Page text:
In 2018/19, the venture capital trust (VCT) sector raised £731 million for small businesses: the highest amount ever raised at the current 30% level of upfront tax relief and the second highest amount since VCTs were created in 1995.
And yet, for many investors and financial advisers alike, the rules around investing in VCTs can remain opaque at best and downright confusing at worst.
That is why we at Intelligent Partnership have published our first Adviser’s Guide to Venture Capital Trusts. Designed to give advisers a clear understanding of the nuts and bolts of VCTs, the guide runs through the risks and rewards of investing in VCTs, as well as giving an overview of the practicalities that advisers need to keep in mind when considering a VCT investment on behalf of a client.
But we know that advisers want more than just the bare bones of how an investment works. So alongside the key rules and regulations that need to be followed, the guide provides an update on the latest legislative changes, case studies offering practical examples of how VCTs can operate in true-to-life scenarios, plus expert commentary from the likes of the Association of Investment Companies (AIC) and accountancy firm BDO.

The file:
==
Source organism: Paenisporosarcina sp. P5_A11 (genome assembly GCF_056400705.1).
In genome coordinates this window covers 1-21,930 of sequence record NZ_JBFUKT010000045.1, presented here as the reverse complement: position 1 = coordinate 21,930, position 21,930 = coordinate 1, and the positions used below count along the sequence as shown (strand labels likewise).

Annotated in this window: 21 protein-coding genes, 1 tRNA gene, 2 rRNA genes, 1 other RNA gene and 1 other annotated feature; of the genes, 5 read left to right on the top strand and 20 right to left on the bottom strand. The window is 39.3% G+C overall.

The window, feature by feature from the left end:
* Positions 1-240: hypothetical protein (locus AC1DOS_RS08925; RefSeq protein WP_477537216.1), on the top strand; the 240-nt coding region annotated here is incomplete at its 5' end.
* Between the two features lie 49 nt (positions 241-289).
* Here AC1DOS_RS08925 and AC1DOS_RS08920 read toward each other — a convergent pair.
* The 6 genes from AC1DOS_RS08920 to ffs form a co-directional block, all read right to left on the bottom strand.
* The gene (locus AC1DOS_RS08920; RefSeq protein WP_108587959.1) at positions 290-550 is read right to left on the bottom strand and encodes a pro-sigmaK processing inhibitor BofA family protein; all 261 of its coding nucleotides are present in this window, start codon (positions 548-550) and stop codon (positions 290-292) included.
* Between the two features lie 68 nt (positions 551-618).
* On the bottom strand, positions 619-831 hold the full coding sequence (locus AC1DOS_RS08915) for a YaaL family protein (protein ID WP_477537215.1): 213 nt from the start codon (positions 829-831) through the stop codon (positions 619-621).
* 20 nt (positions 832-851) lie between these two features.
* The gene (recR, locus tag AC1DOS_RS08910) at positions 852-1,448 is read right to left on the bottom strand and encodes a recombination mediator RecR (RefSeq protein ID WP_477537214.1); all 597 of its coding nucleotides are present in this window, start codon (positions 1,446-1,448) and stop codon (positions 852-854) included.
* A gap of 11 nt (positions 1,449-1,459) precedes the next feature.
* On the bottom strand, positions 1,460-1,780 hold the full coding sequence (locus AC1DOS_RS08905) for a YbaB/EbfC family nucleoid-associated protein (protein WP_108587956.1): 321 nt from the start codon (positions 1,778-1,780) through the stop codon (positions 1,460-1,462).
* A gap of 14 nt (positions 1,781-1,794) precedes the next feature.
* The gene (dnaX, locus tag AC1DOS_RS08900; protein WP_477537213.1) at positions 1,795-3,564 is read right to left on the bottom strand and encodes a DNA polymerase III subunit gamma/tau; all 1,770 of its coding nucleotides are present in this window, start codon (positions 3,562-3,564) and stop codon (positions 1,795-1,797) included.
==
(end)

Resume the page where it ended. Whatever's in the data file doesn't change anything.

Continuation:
VCTs are evolving, too. Since new rules were announced in the Autumn Budget 2017, and brought into force in April 2018, investments cannot be about capital preservation. Instead, every pound invested now needs to be at risk.
While this might put some investors and advisers off, the truth is that there are significant opportunities for success within the VCT market, so understanding this sector is now perhaps more important than ever. For the right client, VCTs should always be an option on the menu, even if in the end the client and/or adviser decides they do not have the appetite for it on a particular occasion.
As the future of investment in a post-Brexit world remains far from clear, it’s good to know that VCTs open investors to a world beyond the UK. While VCTs have helped a wide range of British businesses – with £8 billion invested into VCTs since their creation in 1995 – the growth companies that attract investment are usually “global in their approach”, as Ian Sayers, chief executive at the AIC, explains in his opening statement. “Opportunities are opening up in the US, Middle East and Asia.”
And if you want to meet some of the top managers in this market, why not book yourself onto one of our upcoming VCT Showcase events in January? These free to attend events will see up to eight managers discussing their offers, as well as giving their views on the market more generally. To find out more and book your place, click here